From as far back as I can remember I’ve was immersed in a world of giving, sharing and community. My Dad was a doctor and my Mom a teacher. They were both well-traveled, and during one of those travels during a Summer Service trip in Dembi Dolo, Ethiopia, they picked up a special gift. ME!!!!
It was the 1970s so we were a bit of a novelty family, but I never felt out of place. I felt loved, supported and confident. My parents taught me the importance of being kind and taking care of your community. This shaped my way of thinking about the world, and my connection to others.
In the spring of 2016, I quit my job, unhappy with how things were going.
I had enough savings to cover my bills for at least 9 months comfortably, or on ramen noodle budget, I could probably stretch to a year, giving me the freedom to find the right career fit.
I figured since I had at least a month of insurance coverage, I’d get all my doctor appointments before the end of the month when my insurance ran out. After seeing my Gynecologist, she asked when I last had a mammogram. I thought about it… It had been a few years, but so what, I’m a 32A. In any case, I went to check it off the list.
Turned out I had breast cancer!
In the months ahead, I burned through all my savings, had to begin a job search and interviewing. I found out a close family member was diagnosed with Alzheimer's and had a mastectomy.
All this and it was only May!
Having grown up with doctors in my family, I immediately trusted the process. I trusted the doctors would do their best and trusted in the process and to stay calm.
I’m naturally a positive person and tend to find humor in EVERYTHING, especially my own naiveté. Like the time my doctor called me into her office to tell me she saw several lumps and did I have someone I could bring to the biopsy appointment.
My response: No, I’m good! I live close! I’m local. I’ll be fine.” It didn’t hit me until we were getting ready to have the needle biopsy that I said to myself “OHHHHHHH. THISSSS is why…. Ok.” I couldn’t help but laugh. I thought it was hilarious!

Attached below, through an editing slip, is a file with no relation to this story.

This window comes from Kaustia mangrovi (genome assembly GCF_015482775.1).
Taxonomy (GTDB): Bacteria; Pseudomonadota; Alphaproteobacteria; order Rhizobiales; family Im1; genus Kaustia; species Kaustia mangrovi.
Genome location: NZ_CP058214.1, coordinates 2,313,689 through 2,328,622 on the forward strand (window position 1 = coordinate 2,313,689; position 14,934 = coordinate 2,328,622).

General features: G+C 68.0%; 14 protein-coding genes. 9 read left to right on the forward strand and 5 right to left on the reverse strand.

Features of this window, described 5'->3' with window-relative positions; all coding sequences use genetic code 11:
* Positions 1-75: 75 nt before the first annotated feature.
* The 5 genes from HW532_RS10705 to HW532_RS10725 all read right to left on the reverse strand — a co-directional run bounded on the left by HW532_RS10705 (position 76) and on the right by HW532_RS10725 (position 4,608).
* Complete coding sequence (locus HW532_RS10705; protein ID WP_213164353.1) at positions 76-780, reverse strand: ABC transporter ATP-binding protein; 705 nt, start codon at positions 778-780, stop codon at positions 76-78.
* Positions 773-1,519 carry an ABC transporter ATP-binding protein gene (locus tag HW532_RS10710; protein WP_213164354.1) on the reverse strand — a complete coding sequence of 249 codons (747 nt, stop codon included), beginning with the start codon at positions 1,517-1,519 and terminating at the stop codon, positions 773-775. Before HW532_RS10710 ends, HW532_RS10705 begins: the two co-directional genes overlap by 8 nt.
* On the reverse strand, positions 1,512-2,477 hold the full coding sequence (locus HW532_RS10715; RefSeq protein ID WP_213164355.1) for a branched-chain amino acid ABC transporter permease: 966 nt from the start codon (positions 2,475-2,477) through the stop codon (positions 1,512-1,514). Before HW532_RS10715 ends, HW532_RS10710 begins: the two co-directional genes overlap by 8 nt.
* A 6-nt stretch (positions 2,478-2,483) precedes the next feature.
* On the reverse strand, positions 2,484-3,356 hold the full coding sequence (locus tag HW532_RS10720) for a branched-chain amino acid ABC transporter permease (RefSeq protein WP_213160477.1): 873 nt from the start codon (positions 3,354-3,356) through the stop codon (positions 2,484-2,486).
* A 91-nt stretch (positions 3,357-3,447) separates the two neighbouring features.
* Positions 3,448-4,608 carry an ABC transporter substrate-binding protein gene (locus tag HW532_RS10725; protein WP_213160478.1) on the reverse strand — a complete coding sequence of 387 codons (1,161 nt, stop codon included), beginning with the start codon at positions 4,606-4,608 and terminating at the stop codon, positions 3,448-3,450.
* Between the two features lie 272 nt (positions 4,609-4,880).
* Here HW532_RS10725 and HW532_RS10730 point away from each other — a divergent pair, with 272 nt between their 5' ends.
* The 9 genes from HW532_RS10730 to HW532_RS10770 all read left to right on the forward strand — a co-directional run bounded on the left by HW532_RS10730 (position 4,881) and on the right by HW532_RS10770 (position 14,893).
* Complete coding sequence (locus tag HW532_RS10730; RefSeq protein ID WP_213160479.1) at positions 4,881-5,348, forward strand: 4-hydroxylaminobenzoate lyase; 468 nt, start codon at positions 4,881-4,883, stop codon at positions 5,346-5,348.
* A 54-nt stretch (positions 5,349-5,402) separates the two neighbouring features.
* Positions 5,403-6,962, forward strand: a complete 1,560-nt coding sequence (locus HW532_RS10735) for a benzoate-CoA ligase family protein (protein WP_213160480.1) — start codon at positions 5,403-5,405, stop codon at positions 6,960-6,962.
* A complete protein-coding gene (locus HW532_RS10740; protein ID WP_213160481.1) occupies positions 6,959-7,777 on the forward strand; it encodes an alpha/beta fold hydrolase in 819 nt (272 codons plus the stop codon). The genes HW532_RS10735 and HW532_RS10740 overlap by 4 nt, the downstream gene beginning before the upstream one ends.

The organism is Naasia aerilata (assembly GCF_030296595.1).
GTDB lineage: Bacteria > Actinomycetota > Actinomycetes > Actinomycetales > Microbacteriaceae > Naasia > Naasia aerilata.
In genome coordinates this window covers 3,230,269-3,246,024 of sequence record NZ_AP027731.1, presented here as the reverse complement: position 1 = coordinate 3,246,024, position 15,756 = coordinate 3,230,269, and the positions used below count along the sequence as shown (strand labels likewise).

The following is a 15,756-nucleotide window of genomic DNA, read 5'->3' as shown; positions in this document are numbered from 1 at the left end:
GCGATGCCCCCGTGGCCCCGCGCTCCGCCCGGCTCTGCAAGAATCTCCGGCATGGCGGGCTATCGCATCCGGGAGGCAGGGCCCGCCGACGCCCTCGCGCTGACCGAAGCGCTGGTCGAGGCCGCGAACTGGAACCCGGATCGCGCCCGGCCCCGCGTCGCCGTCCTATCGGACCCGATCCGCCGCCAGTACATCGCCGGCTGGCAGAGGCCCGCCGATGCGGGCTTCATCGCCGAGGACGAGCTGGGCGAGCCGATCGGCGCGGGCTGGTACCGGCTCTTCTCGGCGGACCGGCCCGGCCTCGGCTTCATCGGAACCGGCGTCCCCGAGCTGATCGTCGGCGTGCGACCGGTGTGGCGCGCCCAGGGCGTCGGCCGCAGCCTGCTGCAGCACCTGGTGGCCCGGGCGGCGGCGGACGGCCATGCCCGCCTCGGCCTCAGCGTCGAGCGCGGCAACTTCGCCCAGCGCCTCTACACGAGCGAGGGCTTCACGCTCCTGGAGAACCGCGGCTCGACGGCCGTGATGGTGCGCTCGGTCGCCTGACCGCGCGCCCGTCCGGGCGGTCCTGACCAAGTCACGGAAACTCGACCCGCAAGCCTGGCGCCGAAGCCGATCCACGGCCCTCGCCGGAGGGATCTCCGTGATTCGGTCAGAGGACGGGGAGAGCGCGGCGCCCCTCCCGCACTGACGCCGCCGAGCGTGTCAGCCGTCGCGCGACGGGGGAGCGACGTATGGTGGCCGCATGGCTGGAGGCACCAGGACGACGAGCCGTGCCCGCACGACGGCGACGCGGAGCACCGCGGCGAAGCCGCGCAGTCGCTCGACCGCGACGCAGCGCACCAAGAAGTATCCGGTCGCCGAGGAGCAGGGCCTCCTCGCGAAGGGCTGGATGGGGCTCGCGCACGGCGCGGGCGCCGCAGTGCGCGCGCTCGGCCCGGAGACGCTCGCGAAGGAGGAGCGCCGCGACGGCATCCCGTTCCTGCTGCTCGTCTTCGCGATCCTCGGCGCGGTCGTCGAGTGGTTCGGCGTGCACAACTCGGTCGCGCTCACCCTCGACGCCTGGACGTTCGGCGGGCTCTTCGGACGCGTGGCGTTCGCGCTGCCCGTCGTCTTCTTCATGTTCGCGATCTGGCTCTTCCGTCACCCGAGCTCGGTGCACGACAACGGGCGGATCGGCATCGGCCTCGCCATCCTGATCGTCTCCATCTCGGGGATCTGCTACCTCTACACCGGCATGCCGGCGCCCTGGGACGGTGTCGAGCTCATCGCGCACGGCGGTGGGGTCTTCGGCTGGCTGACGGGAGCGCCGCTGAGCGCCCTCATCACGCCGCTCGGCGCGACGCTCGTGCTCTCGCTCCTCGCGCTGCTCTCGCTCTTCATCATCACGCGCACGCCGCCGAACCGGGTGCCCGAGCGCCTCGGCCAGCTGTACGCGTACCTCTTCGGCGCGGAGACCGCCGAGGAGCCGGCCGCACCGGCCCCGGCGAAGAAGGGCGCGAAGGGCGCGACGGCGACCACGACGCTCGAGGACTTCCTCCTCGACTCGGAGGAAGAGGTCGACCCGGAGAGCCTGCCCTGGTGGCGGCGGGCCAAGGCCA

What helped me get through this process, was sharing my story. I hoped by sharing I would help other women who were maybe afraid, to go get checked. I had a great attitude and was thrilled I could help others. NOT focusing on me made me a more productive person.
I felt empowered. I never had a moment of pity. Not once! I still found joy and humor in MANY things. I still loved to laugh, like the time I dropped the phone on my chest and saw stars.
The act of sharing - something that is thoughtful, encouraging, joyous and uplifting - does make a difference. A strong and positive mindset is key to recovery outcomes and was for me!
I’d always thought a lot about conscious giving. I wanted to find a way to share what I’d learned on my own cancer journey, as well as give back. I believe in being of service to both our local and global communities. Now more than ever we can find ways to unite. To support one another, and strengthen our sense of global responsibility. We can help those close to us, as well as support our economically disadvantaged neighbors.
My vision is to unite people through an act of kindness. My mission for 3 Tier Giving is for cancer patients and survivors to feel nurtured, feel great about their purchase, and feel they can make a difference. Even at their lowest point.
Giving 10% towards the low income cancer patients.
Giving support to Global Fair-Trade Artisans.
Giving Support to Women founded and run businesses.
I’m creating a place where our community can shop for the products I curated for myself. Products that helped during the transition from diagnosis through recovery.
Lets redefine the cancer care gift giving experience.
Let’s mix it up!
Sending you the BIGGEST HUG!